In a field that included an experimental and deeply moving portrait of maturation made over an unprecedented twelve-year period (Boyhood), a summarizing achievement from the best director of his generation (The Grand Budapest Hotel), a startling, expressionistic new work that deftly translates feeling into action and editing (Whiplash), and a morally complex and honestly self-critical mega-hit about a man of his war-defined time, by one of Hollywood’s finest artists (American Sniper), leave it to the entertainment industry to celebrate itself at its most cynical and calculating (Birdman or (the Unexpected Virtue of Ignorance)). But, of course, we should expect no less of an industry that, let’s be clear, rarely gets its right, which rarely sees the truly essential accomplishments that American filmmakers still manage to churn out year after year after year. (In fact, I have already seen two near-great or great American movies in 2015, the mid-career Blackhat and Knight of Cups, and am not nearly deluded enough to think that the industry will recognize the overwhelming originality or stunning visual grace of either. Somewhere, some hack has already devised a craven way of telling Hollywood how great it is, which we will all be forced to see before it storms its way to multiple statuettes next February.) So, same as it ever was: the Academy chooses an altogether undeserving winner that will be quickly forgotten. But, at least this year we had some films to root for, and to feel passionate about and defensive of when the inevitable came to pass.
While I’m on the subject of best picture, I would feel remiss were I not to finally say a word or two about the aforementioned American Sniper, which is very clearly the American public’s choice for the best film of 2014. (Sorry Hollywood, but this is a much smarter choice than the one you made Sunday night.) One of the best pieces of pure genre filmmaking in Clint Eastwood’s ever expanding late career body of work, American Sniper is perhaps more notable for once again engaging with the actor-director’s two career-defining roles, “Dirty” Harry Callahan and “The Man with No Name,” grafting both in this instance into his respect-filled portrait of American serviceman Chris Kyle. Eastwood gives us a Texas cowboy who takes to heart his role as protector (a key characterization in so many of the director’s films), before seeking justice for a fallen comrade. Thus becoming a variation on a vigilante, Kyle, in one of the film’s most conspicuous and Eastwoodian fictionalizations, endangers the entirety of his squadron in order to take the life of his principal rival, and the man who took the life of his friend. He succeeds of course, but not before his violence has serious consequences, thereby making this scene one of the more archetypally Eastwoodian in the director’s late corpus.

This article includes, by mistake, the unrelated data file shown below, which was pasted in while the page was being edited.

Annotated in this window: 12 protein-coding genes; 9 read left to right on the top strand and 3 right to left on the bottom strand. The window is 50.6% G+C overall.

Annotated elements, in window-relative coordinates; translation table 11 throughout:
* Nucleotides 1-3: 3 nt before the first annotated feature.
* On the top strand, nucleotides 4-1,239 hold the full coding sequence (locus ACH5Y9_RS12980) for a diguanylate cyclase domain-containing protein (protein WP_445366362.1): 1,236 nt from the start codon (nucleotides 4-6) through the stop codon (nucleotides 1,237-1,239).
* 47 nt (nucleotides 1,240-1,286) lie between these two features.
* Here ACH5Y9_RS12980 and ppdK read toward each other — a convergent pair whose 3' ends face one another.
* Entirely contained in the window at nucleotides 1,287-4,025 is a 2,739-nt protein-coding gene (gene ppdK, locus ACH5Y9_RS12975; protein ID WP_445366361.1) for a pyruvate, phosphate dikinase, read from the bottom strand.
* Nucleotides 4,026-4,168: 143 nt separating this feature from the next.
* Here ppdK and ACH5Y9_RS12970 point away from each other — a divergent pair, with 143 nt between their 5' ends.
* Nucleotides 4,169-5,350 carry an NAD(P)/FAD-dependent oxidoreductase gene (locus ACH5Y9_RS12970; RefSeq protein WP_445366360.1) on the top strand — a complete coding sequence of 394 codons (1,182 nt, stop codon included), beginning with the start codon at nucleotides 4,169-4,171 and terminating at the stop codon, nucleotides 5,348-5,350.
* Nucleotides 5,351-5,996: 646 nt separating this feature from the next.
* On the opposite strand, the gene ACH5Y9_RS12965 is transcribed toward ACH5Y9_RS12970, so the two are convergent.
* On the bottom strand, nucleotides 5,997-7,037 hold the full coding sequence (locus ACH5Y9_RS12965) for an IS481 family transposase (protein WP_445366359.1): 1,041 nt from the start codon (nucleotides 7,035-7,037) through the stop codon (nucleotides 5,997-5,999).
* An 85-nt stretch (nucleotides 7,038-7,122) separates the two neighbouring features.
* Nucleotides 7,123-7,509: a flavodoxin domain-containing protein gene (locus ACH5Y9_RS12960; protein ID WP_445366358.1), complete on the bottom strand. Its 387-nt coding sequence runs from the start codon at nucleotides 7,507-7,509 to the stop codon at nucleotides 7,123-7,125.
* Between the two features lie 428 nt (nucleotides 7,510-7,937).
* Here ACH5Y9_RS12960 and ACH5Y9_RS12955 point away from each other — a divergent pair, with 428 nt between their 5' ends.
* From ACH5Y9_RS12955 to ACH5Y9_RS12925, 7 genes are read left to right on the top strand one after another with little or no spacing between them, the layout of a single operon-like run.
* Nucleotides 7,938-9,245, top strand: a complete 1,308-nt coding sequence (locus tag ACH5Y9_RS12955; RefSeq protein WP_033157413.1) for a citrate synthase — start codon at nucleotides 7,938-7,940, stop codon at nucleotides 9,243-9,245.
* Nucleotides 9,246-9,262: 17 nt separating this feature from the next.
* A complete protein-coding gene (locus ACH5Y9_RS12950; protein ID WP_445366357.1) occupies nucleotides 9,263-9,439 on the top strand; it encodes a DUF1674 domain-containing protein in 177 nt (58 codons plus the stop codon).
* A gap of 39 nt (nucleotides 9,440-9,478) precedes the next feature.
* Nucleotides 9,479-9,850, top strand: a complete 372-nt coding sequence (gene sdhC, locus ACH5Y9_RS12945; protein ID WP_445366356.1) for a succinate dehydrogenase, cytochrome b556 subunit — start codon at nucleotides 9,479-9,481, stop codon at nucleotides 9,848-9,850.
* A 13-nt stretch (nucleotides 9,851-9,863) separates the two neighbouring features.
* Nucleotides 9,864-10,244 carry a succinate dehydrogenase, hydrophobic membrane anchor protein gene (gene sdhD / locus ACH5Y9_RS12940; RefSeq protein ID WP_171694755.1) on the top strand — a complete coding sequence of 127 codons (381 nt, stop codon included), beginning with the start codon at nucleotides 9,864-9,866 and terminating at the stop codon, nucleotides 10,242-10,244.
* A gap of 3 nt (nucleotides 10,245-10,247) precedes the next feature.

American Sniper heroically avoids the trap of propaganda of which its detractors have been quick to accuse it, especially since it has become a genuine pop culture phenomenon. Told through the perspective of the American soldier, this is a work that celebrates Kyle’s heroism and particularly his sacrifice – which are ideological disqualifiers for some, no doubt. Yet, at the same time, this is also a work that highlights war’s terrible personal cost, both psychologically and physically; the latter, indeed, becomes especially evident in its humane depiction of the disfigured servicemen with whom Kyle will spend some time upon returning from Iraq. Both pro-soldier and anti-war, American Sniper is a work of considerable nuance, and likely the director’s best (along with 2011’s extremely undervalued J. Edgar) since the masterful Gran Torino (2008). Suffice it to say that American Sniper is a much surer bet to be remembered than Alejandro González Iñárritu’s crassly fashionable latest.
One of this year’s more pleasant Academy surprises came in the Best Foreign Language nomination of Abderrahmane Sissako’s Timbuktu (2014), Mauritania’s first ever in the category. Screening Thursday, February 26th at 7:30 p.m. and Saturday, February 28th at 8 p.m., Timbuktu depicts the West African city’s brief 2012 takeover by Islamic organization Ansar Din. Following an opening set-piece that poetically links the regime’s rise to the destruction of indigenous African cultural artifacts, Sissako (Waiting for Happiness, Bamako) emphasizes the absurdities of an occupation where militants whip a young woman for singing, and force another to wear gloves while selling fish. (Both are background episodes that thematically reinforce the primary plot-line centering on an accidental homicide.) We likewise see an adulterous couple buried up to their necks in the sand, and, in the film’s most memorable and memorably surreal scene, we watch as a group of young men play structured soccer game without a ball – with the sport also being forbidden by Ansar Din. Timbuktu, not unlike American Sniper, helps to narrate the often dismal experience of early twenty-first lived experience, with an honesty and urgency missing from you know which. And it is achieved with an extraordinary visual eloquence that maximizes the film’s astonishing absurdities in as little as a single static overhead set-up.